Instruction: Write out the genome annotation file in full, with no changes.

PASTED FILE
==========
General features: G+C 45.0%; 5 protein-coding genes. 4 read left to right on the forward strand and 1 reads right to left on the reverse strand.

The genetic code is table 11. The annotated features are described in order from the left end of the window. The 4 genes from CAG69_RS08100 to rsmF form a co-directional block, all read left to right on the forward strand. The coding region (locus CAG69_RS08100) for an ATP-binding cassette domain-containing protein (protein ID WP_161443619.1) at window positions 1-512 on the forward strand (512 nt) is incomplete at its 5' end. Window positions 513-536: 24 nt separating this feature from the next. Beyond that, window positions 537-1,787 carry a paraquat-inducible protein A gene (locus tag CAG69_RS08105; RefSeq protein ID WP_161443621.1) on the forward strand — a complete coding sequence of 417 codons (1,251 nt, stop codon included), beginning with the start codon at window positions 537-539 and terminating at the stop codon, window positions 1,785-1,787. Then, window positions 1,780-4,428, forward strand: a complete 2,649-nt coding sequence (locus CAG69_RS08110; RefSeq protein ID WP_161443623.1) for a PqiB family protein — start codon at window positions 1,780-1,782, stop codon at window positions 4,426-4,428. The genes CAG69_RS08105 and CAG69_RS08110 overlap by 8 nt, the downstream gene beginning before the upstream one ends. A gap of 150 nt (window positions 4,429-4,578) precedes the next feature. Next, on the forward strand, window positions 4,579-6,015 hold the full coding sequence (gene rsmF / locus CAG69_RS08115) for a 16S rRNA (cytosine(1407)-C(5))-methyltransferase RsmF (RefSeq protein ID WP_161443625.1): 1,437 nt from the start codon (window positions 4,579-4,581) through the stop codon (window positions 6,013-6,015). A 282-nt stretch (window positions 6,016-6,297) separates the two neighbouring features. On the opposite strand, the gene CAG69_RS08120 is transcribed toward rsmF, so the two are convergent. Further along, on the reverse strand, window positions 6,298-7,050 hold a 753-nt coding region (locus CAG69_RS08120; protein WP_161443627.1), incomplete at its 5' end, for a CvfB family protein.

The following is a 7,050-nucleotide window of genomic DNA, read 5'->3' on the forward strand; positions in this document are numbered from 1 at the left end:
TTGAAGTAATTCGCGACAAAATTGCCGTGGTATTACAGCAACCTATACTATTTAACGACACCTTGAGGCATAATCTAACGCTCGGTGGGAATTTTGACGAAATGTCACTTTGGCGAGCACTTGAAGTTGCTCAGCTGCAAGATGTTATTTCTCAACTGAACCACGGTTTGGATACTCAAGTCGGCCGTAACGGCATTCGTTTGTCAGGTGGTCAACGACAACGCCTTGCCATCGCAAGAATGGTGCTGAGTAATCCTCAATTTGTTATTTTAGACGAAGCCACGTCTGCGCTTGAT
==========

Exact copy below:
General features: G+C 45.0%; 5 protein-coding genes. 4 read left to right on the forward strand and 1 reads right to left on the reverse strand.

The genetic code is table 11. The annotated features are described in order from the left end of the window. The 4 genes from CAG69_RS08100 to rsmF form a co-directional block, all read left to right on the forward strand. The coding region (locus CAG69_RS08100) for an ATP-binding cassette domain-containing protein (protein ID WP_161443619.1) at window positions 1-512 on the forward strand (512 nt) is incomplete at its 5' end. Window positions 513-536: 24 nt separating this feature from the next. Beyond that, window positions 537-1,787 carry a paraquat-inducible protein A gene (locus tag CAG69_RS08105; RefSeq protein ID WP_161443621.1) on the forward strand — a complete coding sequence of 417 codons (1,251 nt, stop codon included), beginning with the start codon at window positions 537-539 and terminating at the stop codon, window positions 1,785-1,787. Then, window positions 1,780-4,428, forward strand: a complete 2,649-nt coding sequence (locus CAG69_RS08110; RefSeq protein ID WP_161443623.1) for a PqiB family protein — start codon at window positions 1,780-1,782, stop codon at window positions 4,426-4,428. The genes CAG69_RS08105 and CAG69_RS08110 overlap by 8 nt, the downstream gene beginning before the upstream one ends. A gap of 150 nt (window positions 4,429-4,578) precedes the next feature. Next, on the forward strand, window positions 4,579-6,015 hold the full coding sequence (gene rsmF / locus CAG69_RS08115) for a 16S rRNA (cytosine(1407)-C(5))-methyltransferase RsmF (RefSeq protein ID WP_161443625.1): 1,437 nt from the start codon (window positions 4,579-4,581) through the stop codon (window positions 6,013-6,015). A 282-nt stretch (window positions 6,016-6,297) separates the two neighbouring features. On the opposite strand, the gene CAG69_RS08120 is transcribed toward rsmF, so the two are convergent. Further along, on the reverse strand, window positions 6,298-7,050 hold a 753-nt coding region (locus CAG69_RS08120; protein WP_161443627.1), incomplete at its 5' end, for a CvfB family protein.

The following is a 7,050-nucleotide window of genomic DNA, read 5'->3' on the forward strand; positions in this document are numbered from 1 at the left end:
TTGAAGTAATTCGCGACAAAATTGCCGTGGTATTACAGCAACCTATACTATTTAACGACACCTTGAGGCATAATCTAACGCTCGGTGGGAATTTTGACGAAATGTCACTTTGGCGAGCACTTGAAGTTGCTCAGCTGCAAGATGTTATTTCTCAACTGAACCACGGTTTGGATACTCAAGTCGGCCGTAACGGCATTCGTTTGTCAGGTGGTCAACGACAACGCCTTGCCATCGCAAGAATGGTGCTGAGTAATCCTCAATTTGTTATTTTAGACGAAGCCACGTCTGCGCTTGAT